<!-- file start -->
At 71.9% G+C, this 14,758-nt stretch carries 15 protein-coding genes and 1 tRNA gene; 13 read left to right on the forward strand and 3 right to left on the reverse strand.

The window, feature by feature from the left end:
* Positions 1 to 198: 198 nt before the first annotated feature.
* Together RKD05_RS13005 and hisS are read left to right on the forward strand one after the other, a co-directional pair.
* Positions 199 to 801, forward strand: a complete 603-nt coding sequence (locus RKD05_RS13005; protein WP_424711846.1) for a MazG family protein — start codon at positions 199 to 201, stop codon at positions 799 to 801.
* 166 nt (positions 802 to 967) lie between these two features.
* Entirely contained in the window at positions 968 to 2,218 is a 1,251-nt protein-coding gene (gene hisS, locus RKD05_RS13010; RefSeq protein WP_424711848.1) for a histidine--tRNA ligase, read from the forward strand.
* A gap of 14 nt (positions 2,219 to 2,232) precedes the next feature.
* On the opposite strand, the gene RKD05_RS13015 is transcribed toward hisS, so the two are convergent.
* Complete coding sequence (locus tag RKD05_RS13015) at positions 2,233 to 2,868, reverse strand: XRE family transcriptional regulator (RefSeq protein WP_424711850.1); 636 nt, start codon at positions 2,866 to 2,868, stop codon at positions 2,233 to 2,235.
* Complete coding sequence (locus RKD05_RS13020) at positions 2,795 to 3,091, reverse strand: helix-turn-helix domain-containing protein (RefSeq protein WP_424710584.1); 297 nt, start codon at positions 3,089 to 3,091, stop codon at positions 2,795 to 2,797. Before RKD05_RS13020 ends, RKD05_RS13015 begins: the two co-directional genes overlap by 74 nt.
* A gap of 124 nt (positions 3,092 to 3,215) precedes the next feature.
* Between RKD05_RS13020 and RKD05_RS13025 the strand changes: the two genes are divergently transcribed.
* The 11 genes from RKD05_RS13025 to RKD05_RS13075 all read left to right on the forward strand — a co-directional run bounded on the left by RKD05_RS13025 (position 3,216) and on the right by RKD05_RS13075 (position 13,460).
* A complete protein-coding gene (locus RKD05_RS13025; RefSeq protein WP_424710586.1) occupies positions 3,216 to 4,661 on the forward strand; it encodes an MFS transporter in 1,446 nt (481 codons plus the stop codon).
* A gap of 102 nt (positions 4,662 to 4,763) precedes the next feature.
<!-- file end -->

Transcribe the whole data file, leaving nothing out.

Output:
At 71.9% G+C, this 14,758-nt stretch carries 15 protein-coding genes and 1 tRNA gene; 13 read left to right on the forward strand and 3 right to left on the reverse strand.

The window, feature by feature from the left end:
* Positions 1 to 198: 198 nt before the first annotated feature.
* Together RKD05_RS13005 and hisS are read left to right on the forward strand one after the other, a co-directional pair.
* Positions 199 to 801, forward strand: a complete 603-nt coding sequence (locus RKD05_RS13005; protein WP_424711846.1) for a MazG family protein — start codon at positions 199 to 201, stop codon at positions 799 to 801.
* 166 nt (positions 802 to 967) lie between these two features.
* Entirely contained in the window at positions 968 to 2,218 is a 1,251-nt protein-coding gene (gene hisS, locus RKD05_RS13010; RefSeq protein WP_424711848.1) for a histidine--tRNA ligase, read from the forward strand.
* A gap of 14 nt (positions 2,219 to 2,232) precedes the next feature.
* On the opposite strand, the gene RKD05_RS13015 is transcribed toward hisS, so the two are convergent.
* Complete coding sequence (locus tag RKD05_RS13015) at positions 2,233 to 2,868, reverse strand: XRE family transcriptional regulator (RefSeq protein WP_424711850.1); 636 nt, start codon at positions 2,866 to 2,868, stop codon at positions 2,233 to 2,235.
* Complete coding sequence (locus RKD05_RS13020) at positions 2,795 to 3,091, reverse strand: helix-turn-helix domain-containing protein (RefSeq protein WP_424710584.1); 297 nt, start codon at positions 3,089 to 3,091, stop codon at positions 2,795 to 2,797. Before RKD05_RS13020 ends, RKD05_RS13015 begins: the two co-directional genes overlap by 74 nt.
* A gap of 124 nt (positions 3,092 to 3,215) precedes the next feature.
* Between RKD05_RS13020 and RKD05_RS13025 the strand changes: the two genes are divergently transcribed.
* The 11 genes from RKD05_RS13025 to RKD05_RS13075 all read left to right on the forward strand — a co-directional run bounded on the left by RKD05_RS13025 (position 3,216) and on the right by RKD05_RS13075 (position 13,460).
* A complete protein-coding gene (locus RKD05_RS13025; RefSeq protein WP_424710586.1) occupies positions 3,216 to 4,661 on the forward strand; it encodes an MFS transporter in 1,446 nt (481 codons plus the stop codon).
* A gap of 102 nt (positions 4,662 to 4,763) precedes the next feature.